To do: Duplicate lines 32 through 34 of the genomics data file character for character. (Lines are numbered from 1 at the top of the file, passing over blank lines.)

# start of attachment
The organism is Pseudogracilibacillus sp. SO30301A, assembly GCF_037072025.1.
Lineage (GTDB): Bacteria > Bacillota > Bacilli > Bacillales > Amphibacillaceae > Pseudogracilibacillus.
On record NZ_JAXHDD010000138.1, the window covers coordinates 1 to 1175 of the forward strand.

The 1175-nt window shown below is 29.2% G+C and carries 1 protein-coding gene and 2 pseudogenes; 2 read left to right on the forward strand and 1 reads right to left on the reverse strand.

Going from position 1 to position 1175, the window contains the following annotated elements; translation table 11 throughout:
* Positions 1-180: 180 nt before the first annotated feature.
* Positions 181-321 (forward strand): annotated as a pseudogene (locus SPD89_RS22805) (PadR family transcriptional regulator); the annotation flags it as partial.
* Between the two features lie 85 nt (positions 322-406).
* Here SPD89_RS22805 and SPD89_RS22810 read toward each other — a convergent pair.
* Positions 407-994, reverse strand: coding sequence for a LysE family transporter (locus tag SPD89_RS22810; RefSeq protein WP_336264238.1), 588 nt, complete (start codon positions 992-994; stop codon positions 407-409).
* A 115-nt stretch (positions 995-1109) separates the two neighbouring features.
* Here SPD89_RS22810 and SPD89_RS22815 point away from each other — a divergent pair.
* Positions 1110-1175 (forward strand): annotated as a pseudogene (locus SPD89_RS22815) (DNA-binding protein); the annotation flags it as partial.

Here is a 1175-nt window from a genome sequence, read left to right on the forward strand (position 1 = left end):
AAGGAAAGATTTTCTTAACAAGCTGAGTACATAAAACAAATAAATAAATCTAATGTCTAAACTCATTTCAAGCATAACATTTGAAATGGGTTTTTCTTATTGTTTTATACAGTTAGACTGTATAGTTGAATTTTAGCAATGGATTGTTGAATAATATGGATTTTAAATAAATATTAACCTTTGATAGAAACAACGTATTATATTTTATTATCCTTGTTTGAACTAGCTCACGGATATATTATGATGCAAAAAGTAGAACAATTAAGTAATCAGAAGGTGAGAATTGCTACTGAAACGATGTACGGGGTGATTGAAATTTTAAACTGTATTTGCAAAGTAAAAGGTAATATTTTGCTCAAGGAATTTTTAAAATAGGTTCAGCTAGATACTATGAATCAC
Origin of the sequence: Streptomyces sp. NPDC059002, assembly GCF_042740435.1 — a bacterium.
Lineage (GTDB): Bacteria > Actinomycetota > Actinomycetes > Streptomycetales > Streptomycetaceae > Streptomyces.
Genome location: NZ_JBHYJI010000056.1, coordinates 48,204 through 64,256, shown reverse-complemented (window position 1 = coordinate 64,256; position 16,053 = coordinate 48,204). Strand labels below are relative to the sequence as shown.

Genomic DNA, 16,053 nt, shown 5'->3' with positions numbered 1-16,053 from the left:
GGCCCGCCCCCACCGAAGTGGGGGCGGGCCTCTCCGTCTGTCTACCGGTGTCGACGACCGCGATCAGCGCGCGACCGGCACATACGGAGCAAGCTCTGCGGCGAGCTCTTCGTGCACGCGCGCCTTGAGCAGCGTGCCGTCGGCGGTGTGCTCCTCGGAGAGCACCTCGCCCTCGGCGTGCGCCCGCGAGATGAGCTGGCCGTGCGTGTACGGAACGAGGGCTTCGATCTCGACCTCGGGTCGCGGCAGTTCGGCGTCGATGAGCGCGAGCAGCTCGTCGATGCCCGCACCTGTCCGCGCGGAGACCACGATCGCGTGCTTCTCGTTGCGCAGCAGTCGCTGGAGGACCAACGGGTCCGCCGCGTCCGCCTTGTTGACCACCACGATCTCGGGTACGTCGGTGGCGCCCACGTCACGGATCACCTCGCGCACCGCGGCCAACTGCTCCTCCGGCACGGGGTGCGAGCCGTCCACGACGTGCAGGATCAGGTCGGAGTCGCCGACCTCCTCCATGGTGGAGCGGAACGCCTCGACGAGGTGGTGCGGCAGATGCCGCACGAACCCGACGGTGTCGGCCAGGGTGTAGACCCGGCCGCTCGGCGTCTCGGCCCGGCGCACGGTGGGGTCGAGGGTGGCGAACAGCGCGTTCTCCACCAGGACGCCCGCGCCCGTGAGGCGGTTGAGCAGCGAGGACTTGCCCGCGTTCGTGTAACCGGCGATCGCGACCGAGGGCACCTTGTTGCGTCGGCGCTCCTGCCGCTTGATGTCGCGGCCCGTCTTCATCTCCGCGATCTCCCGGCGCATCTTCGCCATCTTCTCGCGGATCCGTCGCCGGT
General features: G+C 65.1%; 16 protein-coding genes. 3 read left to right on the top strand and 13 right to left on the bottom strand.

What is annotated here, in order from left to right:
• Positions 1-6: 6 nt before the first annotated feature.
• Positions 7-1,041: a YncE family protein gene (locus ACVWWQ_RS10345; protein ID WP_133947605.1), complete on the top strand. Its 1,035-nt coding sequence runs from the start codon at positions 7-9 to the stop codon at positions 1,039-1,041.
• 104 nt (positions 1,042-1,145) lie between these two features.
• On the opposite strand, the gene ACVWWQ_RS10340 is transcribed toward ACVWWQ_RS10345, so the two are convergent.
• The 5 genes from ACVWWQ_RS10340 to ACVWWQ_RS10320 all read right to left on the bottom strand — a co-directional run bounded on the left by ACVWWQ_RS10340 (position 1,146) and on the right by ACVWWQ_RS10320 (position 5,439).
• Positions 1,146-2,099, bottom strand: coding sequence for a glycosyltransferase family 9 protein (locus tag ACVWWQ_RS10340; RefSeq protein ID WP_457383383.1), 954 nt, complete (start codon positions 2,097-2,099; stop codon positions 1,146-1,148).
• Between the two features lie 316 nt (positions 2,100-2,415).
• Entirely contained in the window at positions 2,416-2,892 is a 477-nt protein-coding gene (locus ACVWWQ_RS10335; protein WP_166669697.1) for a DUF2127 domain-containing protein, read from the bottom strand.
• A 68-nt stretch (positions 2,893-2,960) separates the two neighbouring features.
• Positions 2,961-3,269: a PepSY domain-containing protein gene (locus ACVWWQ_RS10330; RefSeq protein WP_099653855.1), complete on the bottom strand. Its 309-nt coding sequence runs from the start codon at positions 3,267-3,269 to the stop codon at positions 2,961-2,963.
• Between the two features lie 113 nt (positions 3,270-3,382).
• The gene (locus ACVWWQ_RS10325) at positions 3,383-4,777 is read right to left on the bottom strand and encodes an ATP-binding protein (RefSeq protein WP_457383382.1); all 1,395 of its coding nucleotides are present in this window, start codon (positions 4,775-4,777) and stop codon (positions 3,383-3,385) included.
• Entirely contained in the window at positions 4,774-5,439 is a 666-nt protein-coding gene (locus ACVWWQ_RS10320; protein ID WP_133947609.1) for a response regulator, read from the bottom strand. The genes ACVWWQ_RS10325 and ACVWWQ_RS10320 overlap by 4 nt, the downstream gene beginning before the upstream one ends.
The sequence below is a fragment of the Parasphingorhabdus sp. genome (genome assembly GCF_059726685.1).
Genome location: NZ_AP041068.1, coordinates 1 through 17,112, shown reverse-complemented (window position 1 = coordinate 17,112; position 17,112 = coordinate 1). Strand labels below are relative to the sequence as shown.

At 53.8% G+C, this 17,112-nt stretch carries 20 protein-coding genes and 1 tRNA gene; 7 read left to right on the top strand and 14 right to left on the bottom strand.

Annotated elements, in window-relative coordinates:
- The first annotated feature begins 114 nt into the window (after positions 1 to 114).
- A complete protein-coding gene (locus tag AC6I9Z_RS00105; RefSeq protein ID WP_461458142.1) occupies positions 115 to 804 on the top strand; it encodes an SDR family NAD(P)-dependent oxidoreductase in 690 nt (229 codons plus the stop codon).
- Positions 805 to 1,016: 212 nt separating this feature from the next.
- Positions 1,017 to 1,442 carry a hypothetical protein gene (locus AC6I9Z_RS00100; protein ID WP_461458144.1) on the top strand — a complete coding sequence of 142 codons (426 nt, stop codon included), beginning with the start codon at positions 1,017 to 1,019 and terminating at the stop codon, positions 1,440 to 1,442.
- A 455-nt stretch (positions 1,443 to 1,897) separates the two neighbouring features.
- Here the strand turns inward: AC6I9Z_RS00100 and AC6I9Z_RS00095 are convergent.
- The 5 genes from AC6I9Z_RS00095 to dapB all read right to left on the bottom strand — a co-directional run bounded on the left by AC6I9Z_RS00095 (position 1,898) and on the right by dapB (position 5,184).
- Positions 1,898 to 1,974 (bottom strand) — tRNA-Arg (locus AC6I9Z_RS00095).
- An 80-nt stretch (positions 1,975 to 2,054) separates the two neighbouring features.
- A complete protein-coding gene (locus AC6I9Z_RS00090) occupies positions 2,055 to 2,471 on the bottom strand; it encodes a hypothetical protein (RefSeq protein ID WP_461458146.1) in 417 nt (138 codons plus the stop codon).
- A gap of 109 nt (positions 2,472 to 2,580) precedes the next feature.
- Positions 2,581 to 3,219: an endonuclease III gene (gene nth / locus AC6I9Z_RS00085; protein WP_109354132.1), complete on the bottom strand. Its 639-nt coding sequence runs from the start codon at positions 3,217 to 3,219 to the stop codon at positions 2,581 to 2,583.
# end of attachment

• Positions 2,961-3,269: a PepSY domain-containing protein gene (locus ACVWWQ_RS10330; RefSeq protein WP_099653855.1), complete on the bottom strand. Its 309-nt coding sequence runs from the start codon at positions 3,267-3,269 to the stop codon at positions 2,961-2,963.
• Between the two features lie 113 nt (positions 3,270-3,382).
• The gene (locus ACVWWQ_RS10325) at positions 3,383-4,777 is read right to left on the bottom strand and encodes an ATP-binding protein (RefSeq protein WP_457383382.1); all 1,395 of its coding nucleotides are present in this window, start codon (positions 4,775-4,777) and stop codon (positions 3,383-3,385) included.